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Thursday, February 9, 2012

Two Rare but Major Adverse Effects of Bone Resorption Preventing Drug

Posted by Dr Prahallad Panda on 8:16 PM Comments

Bisphosphonates like alendronate and zolendronic acid are in frequent use for thinned bone disease called osteoporosis/osteopenia. They prevent the action of cells in the bone responsible for bone resorption, the osteoclasts.
Generally, the drugs are well tolerated; but, two adverse effects are very much disturbing. Those can be;
To prevent the osteonecrosis of jaw bone the advice is to stop bisphosphonates long before any dental procedure. The best thing to see the absolute indication to prescribe the drugs. It should be prescribed to patients having T-Score in BMD (Bone Mineral Density) test less than -2.00 SD.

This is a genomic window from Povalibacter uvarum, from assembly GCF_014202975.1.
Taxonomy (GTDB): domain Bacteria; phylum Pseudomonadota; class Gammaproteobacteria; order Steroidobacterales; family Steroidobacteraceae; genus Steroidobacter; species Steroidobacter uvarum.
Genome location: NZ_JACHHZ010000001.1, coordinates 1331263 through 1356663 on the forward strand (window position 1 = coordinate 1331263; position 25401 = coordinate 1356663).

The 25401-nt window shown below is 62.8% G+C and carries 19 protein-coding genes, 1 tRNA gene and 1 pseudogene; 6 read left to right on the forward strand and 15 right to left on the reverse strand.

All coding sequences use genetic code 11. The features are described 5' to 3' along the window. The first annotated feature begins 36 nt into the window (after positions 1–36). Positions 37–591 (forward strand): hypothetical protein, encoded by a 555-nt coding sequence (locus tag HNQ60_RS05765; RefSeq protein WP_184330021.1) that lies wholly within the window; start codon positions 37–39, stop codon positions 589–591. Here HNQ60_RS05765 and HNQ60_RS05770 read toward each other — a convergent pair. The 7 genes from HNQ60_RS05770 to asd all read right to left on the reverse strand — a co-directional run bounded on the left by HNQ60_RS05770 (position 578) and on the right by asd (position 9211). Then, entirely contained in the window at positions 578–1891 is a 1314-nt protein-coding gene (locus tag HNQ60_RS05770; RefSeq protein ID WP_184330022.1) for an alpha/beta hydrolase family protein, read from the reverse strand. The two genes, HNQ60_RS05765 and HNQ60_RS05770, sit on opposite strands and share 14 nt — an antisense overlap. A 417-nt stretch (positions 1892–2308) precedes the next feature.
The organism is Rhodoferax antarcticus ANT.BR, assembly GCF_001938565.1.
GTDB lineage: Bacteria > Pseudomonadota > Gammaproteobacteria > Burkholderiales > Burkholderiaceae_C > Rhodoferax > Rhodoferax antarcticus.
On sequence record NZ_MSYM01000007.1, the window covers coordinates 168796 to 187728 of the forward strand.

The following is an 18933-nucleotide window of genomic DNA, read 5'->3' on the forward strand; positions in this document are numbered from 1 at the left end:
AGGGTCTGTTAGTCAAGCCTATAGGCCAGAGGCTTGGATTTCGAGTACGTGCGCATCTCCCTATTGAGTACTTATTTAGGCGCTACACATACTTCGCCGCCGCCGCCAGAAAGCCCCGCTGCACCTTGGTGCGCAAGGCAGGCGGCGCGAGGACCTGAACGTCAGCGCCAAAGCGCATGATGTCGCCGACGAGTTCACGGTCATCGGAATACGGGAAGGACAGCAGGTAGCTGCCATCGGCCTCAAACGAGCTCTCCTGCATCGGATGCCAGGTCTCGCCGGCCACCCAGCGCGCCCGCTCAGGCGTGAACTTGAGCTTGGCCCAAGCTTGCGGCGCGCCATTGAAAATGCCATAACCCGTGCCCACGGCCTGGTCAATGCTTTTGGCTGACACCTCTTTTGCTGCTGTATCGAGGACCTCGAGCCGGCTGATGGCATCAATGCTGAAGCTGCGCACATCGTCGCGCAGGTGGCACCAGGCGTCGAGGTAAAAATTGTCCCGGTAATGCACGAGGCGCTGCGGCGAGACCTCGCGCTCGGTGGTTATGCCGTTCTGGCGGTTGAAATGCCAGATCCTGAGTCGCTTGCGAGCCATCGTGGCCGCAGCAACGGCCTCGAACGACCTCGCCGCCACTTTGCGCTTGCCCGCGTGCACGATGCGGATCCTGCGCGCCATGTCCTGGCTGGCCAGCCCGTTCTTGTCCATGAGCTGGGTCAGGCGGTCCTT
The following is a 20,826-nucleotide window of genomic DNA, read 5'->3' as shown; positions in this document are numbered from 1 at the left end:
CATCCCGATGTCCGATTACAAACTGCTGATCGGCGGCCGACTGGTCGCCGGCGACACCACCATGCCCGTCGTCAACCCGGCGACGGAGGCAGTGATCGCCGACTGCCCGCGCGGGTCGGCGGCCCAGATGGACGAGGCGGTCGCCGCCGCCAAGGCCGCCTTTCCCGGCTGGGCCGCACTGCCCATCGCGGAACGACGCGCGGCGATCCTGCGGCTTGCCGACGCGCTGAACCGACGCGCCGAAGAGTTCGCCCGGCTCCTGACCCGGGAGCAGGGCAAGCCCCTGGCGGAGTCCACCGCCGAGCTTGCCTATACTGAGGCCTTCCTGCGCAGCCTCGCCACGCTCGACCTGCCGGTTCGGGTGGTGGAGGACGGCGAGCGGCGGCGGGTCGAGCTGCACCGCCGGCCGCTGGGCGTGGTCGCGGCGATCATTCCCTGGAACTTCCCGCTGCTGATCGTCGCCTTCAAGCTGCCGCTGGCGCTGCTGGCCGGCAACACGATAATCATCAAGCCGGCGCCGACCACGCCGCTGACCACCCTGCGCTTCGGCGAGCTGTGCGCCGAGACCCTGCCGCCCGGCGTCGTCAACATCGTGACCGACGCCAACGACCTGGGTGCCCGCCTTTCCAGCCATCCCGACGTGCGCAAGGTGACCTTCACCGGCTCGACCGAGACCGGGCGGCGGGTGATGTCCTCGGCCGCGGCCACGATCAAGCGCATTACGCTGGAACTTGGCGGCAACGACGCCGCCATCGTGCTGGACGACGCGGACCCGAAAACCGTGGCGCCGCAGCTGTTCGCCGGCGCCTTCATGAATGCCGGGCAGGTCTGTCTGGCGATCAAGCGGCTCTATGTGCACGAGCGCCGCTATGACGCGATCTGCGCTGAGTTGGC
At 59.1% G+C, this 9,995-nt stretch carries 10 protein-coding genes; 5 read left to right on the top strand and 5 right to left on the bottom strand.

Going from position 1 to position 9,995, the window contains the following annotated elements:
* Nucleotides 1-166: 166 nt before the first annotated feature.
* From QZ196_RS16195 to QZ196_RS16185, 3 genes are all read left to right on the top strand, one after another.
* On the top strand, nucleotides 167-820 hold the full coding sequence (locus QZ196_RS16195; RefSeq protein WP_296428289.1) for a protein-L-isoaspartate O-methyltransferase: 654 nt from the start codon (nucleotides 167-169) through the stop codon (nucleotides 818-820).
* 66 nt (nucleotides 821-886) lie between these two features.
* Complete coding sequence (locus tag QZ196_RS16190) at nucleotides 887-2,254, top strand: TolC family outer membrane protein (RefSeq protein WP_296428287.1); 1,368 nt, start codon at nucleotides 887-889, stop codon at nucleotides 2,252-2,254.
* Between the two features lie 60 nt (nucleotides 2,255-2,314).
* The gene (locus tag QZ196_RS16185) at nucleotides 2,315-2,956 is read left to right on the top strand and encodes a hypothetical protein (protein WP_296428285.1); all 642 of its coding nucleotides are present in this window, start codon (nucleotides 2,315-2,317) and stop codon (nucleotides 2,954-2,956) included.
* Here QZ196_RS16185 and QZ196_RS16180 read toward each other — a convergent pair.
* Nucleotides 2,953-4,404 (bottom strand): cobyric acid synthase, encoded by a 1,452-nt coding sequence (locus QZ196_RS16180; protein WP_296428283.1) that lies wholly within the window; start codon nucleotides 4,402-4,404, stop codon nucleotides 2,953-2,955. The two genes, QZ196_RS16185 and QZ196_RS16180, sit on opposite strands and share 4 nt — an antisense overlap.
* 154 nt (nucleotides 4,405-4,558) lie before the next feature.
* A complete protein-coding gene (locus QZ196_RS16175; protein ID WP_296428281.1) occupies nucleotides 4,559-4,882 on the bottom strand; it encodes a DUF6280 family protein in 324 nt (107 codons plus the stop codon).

According to World Health Organization (WHO) 10% to 25% below peak adult bone mass (Average 30 years old), or a T-score between –1.0 and –2.5 standard deviations below normal can be called as osteopenia.
Patients having T-Score more than -2.00 SD (Standard Deviation) can be managed without bisphosphonates. In principle alternative therapies like exercise, lifestyle modification from more sedentary to active lifestyle, vitamin D and calcium supplementation etc. can be offered to those.
The incidence of atypical femur fracture (atypical because the fractures  are more or less transverse and occur at a bony prominence) can be one in one thousand patients from Bisphosphonates use. The can be stopped after five years of use. And after stopping the drug after first atypical femur fracture, second fracture usually can be prevented.
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